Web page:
Philip Esformes, an obsessive businessman who built an empire of healthcare facilities in Miami-Dade, was found guilty Friday of 20 charges, including paying bribes and kickbacks, in a scheme to generate streams of Medicare patients for his businesses.
The wealthy Miami Beach executive managed his chain of skilled-nursing and assisted-living facilities with an iron hand, with prosecutors arguing he had billed $1 billion to the federal health insurance program for questionable services that patients largely didn’t need or even receive.
Esformes faced 26 charges overall. The 12-person federal jury, after three full days of deliberation, came back with guilty verdicts on most of them in what was touted as the biggest Medicare fraud case in the country — in the reputed capital of such criminal activity, Miami. Jurors, however, did not reach a verdict on the main count — that Esformes had conspired to defraud the taxpayer-funded Medicare program.
Esformes, 50, went to trial alone in February because two key conspirators — a physician’s assistant and a former Larkin Hospital administrator who recycled patients for cash — had pleaded guilty. Several other healthcare associates charged with Medicare fraud in related cases had also pleaded guilty and cooperated with federal prosecutors, including some who testified against him.
Esformes, who was arrested in July 2016 and has been held without bond at the federal detention center, could spend the rest of his life in prison, even without a healthcare fraud conspiracy conviction. He faces a forfeiture hearing before the jury on Monday. No sentencing date has been set before U.S. District Judge Robert Scola.
One of Esformes’ defense attorneys, Roy Black, focused on the fact that the jury was hung on the indictment’s main conspiracy count of defrauding the Medicare program.
“For three years, they [prosecutors] have touted this case as a $1 billion healthcare fraud and they failed to prove it,” Black said.
“The jury was unable to reach a verdict on that and several other counts; however, they did obviously find him guilty of a number [of other counts],” Black added. “It’s certainly a mixed bag.”
The deadlocked verdict on the main conspiracy count was puzzling to some legal observers because jurors found Esformes guilty of bribery and paying and receiving kickbacks to generate Medicare patients for his facilities as well as those of other healthcare operators. It is possible that some of the jurors believed Esformes’ facilities provided healthcare services to patients and therefore did not technically fleece the federal program.
Despite the mixed results, especially on the hung healthcare fraud count, the Justice Department declared total victory.
“Philip Esformes orchestrated one of the largest healthcare fraud schemes in U.S. history, defrauding Medicare and Medicaid to the tune of over a billion dollars,” said Assistant Attorney General Brian A. Benczkowski of the Justice Department’s Criminal Division. “I commend our dedicated prosecutors and law enforcement partners for their professionalism and unyielding pursuit of justice on behalf of American taxpayers and vulnerable beneficiaries who, as a result of Esformes’ crimes, were denied the level of care that they needed and deserved.”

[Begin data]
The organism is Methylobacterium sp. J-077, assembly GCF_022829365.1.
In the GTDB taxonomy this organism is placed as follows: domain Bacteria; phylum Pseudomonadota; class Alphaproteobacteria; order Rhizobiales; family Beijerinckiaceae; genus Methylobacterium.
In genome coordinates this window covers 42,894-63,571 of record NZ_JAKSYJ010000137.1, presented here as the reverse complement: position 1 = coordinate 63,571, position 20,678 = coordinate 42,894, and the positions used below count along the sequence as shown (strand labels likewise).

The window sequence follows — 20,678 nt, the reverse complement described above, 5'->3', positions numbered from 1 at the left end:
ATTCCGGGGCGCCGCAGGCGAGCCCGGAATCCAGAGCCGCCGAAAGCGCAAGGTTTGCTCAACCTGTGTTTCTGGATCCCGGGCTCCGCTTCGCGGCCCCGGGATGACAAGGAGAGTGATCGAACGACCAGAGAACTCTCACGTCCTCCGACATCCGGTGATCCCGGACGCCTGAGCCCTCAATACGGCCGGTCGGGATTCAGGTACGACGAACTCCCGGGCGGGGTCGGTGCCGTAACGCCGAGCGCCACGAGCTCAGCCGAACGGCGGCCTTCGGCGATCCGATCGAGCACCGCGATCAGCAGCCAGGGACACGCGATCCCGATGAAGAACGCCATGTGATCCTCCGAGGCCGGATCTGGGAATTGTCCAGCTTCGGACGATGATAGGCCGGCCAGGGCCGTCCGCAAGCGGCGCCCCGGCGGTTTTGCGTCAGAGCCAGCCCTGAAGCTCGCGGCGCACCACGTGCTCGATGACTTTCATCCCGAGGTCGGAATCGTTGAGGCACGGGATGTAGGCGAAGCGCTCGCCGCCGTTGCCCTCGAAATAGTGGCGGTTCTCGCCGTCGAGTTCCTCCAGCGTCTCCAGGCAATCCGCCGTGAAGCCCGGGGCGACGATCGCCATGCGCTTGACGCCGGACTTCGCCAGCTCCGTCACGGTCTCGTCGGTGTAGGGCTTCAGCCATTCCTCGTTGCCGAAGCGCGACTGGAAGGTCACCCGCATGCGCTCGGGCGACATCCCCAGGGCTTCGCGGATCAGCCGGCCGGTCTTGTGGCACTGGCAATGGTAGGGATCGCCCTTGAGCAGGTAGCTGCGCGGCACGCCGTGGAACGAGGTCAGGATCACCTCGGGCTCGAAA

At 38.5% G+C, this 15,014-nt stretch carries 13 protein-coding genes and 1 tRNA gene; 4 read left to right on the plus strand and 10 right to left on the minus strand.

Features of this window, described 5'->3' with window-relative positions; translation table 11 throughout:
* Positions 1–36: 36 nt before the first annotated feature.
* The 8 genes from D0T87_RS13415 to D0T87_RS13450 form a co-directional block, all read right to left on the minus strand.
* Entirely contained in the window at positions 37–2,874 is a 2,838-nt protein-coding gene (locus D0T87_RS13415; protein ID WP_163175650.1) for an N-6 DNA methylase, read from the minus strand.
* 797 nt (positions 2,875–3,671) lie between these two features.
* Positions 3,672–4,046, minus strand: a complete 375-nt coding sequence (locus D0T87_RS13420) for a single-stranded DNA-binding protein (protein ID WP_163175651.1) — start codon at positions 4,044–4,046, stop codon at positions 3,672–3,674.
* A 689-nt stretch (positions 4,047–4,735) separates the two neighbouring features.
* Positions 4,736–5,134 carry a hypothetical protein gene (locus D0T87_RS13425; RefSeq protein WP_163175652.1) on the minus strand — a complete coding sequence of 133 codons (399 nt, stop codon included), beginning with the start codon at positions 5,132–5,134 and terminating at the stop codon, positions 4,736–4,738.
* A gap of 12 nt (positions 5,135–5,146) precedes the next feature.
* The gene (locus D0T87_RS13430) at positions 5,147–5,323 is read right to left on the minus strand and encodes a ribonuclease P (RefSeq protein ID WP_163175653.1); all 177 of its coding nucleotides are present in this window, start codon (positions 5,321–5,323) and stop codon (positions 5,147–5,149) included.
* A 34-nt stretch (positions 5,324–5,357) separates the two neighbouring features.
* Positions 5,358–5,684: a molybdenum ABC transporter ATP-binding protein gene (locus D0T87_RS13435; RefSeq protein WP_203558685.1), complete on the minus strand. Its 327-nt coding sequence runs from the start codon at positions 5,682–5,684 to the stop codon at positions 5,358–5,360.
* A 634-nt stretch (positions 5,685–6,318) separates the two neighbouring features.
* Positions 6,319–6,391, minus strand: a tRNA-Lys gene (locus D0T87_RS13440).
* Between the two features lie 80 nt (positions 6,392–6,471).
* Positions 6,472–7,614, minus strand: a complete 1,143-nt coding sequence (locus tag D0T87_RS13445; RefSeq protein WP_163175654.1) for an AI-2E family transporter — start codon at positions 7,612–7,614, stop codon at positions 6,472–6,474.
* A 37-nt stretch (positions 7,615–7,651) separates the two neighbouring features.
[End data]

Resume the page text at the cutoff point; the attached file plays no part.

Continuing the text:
At trial, convicted healthcare operators, the former hospital administrator and an ex-Ivy League basketball coach testified that Esformes paid them and various doctors hundreds of thousands of dollars in bribes to buy and sell patients as well as to get his son into the University of Pennsylvania. Esformes himself made $38 million from Medicare and Medicaid payments between 2010 and 2016.
“Ladies and gentlemen, the amount of cash was staggering,” Justice Department lawyer Allan Medina said in a packed Miami federal courtroom during closing arguments last week. “When you commit fraud of this magnitude, it’s a win-win for all the partners in crime. Philip Esformes has a commodity, the patients. Philip Esformes has the doctors to do what he wants them to do.”
A fellow prosecutor, James Hayes, later described Esformes as a “vampire” who preyed on hospital patients to fill the beds in his chain of 16 nursing homes and ALFs. Hayes’ inflammatory description prompted the defense to call for a mistrial at the end of closing arguments, but Judge Scola denied the request while reprimanding the prosecutor.
At trial, Esformes’ defense team tried to show that his patients, whether coming out of hospital surgery or suffering from mental illness, received the care they needed in his facilities under Medicare and Medicaid coverage. His principal defense lawyer, Black, described Esformes as an “obsessive” businessman who never paid a single doctor for referring Medicare patients to his chain of facilities and never sold any of his patients to other healthcare operators to bilk the federal insurance program for the elderly, disabled and poor.
Black argued that the prosecution’s 40 hours of undercover recordings of Esformes by two healthcare operators — Guillermo and Gabriel Delgado, who later pleaded guilty — showed that he was clean because he never uttered a word about bribes, kickbacks or other criminal activity.